# What is the relation between a conditional sentence and the corresponding universal statement?

I had a technical question about conditionals. To use an example, consider the following conditional statement,

(1) If X is a man, then X is a father

I consider (1) to be false because I consider the following universal statement to be false,

(2) All men are fathers

My question then is,

a) what is the technical relationship between (1) and (2)? I don't think (2) is derived from (1) however I intuitively feel like the truth of (1) necessitates the truth of (2).

b) Does someone who asserts the truth of (1) also implicitly assert the truth of (2)?

c) Is it possible for someone to claim (1) is true while acknowledging (2) is false? (for example, by using the following reasoning, X is a unique and special man for whom manhood entails fatherhood. Wouldn't such a justification be a special pleading fallacy? The person also claims that since (1) does not specifically mention "all men", therefore (2) is not relevant to the truth of (1))

d) If indeed the above justification is special pleading, what is the best way to demonstrate that (1) is a false conditional statement to that person (who denies (1) implies the truth of (2) )

Thank you

• From a logical perspective, they're equivalent: P(x) -> Q(x). From a linguistic perspective, (1) is a compound sentence whereas (2) is a simple sentence with a generalized quantifier, that is, their logical forms are different. From a pragmatic perspective, their contextually dependent interpretation bottoms out in a defeasible implication. Jul 7, 2015 at 6:50
• "All men are fathers" must be formalized as : "for all x, if man(x), then father(x)"; thus, the only difference is that in (1) there is no leading quantifiers. If you read it as implicitly universally quantified, the two have exactly the same "logical form". Jul 7, 2015 at 8:00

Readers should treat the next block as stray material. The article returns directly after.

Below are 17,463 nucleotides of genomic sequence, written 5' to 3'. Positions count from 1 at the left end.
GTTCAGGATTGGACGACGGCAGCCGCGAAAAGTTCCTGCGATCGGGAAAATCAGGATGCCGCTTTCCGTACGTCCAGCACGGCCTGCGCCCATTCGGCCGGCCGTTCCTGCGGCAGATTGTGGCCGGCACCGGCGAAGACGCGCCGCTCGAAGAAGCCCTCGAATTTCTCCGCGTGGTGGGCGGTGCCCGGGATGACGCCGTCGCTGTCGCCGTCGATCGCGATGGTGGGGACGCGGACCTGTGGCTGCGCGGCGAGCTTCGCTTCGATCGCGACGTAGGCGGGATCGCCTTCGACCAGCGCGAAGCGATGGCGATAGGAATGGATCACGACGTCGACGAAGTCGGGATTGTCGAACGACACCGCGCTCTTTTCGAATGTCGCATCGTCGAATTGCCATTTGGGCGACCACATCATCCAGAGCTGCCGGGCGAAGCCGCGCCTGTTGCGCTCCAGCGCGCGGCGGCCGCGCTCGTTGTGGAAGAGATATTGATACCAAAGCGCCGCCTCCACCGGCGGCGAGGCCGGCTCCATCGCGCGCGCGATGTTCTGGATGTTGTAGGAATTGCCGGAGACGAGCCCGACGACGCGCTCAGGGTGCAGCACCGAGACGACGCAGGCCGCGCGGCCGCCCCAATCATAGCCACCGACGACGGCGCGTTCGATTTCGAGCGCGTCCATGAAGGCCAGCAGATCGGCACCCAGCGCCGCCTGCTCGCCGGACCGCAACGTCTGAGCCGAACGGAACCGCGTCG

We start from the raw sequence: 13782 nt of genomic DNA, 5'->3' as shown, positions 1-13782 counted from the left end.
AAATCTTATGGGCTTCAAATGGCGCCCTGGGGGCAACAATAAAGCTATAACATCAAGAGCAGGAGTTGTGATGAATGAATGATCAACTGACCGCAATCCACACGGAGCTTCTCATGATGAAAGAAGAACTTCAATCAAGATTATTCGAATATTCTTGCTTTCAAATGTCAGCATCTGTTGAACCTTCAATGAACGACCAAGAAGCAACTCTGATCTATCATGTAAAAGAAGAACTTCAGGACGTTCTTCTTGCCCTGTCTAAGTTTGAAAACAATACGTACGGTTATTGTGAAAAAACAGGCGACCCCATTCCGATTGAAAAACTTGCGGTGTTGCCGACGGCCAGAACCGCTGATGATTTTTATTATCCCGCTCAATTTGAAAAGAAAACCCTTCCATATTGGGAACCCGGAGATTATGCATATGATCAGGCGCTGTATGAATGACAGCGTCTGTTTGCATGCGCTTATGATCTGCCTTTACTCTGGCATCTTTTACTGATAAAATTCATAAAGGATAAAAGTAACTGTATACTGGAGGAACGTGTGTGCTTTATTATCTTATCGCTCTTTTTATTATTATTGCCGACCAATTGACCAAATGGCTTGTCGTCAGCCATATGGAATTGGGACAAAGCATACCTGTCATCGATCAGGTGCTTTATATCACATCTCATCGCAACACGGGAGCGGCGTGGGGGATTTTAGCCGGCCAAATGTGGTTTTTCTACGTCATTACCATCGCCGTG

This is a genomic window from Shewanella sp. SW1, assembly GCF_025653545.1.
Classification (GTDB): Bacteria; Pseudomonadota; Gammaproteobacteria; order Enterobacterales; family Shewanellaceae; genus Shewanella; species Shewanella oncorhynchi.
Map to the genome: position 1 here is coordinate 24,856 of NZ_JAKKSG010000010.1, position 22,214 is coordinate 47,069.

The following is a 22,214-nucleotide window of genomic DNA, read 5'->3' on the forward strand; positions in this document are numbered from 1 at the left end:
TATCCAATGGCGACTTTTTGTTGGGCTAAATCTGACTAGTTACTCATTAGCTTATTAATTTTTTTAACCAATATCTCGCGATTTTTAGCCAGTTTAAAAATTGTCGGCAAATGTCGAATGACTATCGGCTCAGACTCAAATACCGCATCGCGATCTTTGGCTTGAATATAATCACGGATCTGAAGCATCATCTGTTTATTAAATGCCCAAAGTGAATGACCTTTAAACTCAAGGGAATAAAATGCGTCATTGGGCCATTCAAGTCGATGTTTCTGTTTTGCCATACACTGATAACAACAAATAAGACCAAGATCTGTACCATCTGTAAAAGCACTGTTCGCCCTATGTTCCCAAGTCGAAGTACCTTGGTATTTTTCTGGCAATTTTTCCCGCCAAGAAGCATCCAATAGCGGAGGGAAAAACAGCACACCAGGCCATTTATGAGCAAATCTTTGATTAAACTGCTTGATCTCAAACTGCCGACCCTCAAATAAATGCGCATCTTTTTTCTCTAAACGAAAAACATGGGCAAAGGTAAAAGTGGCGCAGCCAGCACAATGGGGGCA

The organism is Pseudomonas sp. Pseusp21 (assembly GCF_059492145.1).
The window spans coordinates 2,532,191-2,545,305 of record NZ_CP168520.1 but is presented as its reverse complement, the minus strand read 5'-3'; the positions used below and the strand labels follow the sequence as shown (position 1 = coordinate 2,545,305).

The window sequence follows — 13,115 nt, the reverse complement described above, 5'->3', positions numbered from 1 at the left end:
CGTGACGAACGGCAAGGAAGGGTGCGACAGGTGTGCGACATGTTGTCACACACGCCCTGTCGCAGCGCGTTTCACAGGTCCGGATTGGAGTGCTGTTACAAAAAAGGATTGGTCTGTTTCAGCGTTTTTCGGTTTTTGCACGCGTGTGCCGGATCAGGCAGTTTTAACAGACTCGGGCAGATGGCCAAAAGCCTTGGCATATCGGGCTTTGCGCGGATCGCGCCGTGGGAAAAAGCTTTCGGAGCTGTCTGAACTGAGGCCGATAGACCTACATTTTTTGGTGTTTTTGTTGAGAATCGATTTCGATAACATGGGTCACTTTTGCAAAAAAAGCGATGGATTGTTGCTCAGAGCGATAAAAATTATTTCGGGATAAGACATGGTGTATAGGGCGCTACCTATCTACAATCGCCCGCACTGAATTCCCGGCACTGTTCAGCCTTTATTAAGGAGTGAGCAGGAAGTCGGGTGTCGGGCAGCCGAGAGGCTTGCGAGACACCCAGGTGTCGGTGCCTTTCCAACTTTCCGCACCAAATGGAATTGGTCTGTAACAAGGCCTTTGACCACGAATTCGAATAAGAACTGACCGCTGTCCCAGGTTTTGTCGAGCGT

• @MauroALLEGRANZA This is not true, logical forms are linguistic constructs that reflect the structure of sentences. The two sentences are structurally different. Jul 8, 2015 at 7:09
• From comments on an answer by the original poster, it seems like his(?) 1 might better be rendered as "If John is a man then John is a father." This clarification might lead to quite different answers, but I hesitate to make the change without confirmation... Jul 8, 2015 at 16:10
• @ChrisSunami I had the same feeling and I actually interpreted (1) in this sense. Jul 10, 2015 at 11:18

Let's first formalise the two sentences:

All men are fathers  –  ∀x∈M F(x)

If X is a man, then X is a father  –  M(x) → F(x)
This latter one would normally be considered to have an implicit universal quantifier over all mankind (or all objects, ...), i.e. it's actually ∀x∈H M(x) → F(x).

Here, I'm using M(x) for the predicate "x is a man" and M for the set of all men. F(x) is the predicate "x is a father". H is the set of human beings, so M ⊆ H.

## A

The technical relationship is that the two are equivalent, i.e.

x∈M F(x)  ≡  ∀x∈H M(x) → F(x)

This follows from basic set theory and the notion that ∀!x∈M M(x)  (that M(x) holds precisely for all elements in M).

## B

If he doesn't, he is not being logical.

## C

The argument you gave doesn't allow formalising the first sentence using a universal quantifier over all mankind as above. This is possible if X was mentioned before. So, it depends on the context. For example, if we were to say

Let's look at this man, let's call him X. If X is a man, ...

Then of course we cannot formalise "If X is a man" with "For every element X of the set of human beings, if X is a man ...". This is because X is a free variable (i.e., not bound by a quantifier).

If X isn't specified however, we should formalise the sentence with a universal quantifier in order to introduce X ourselves.

## D

As said above, the equivalence of the above two statements follows from basic set theory.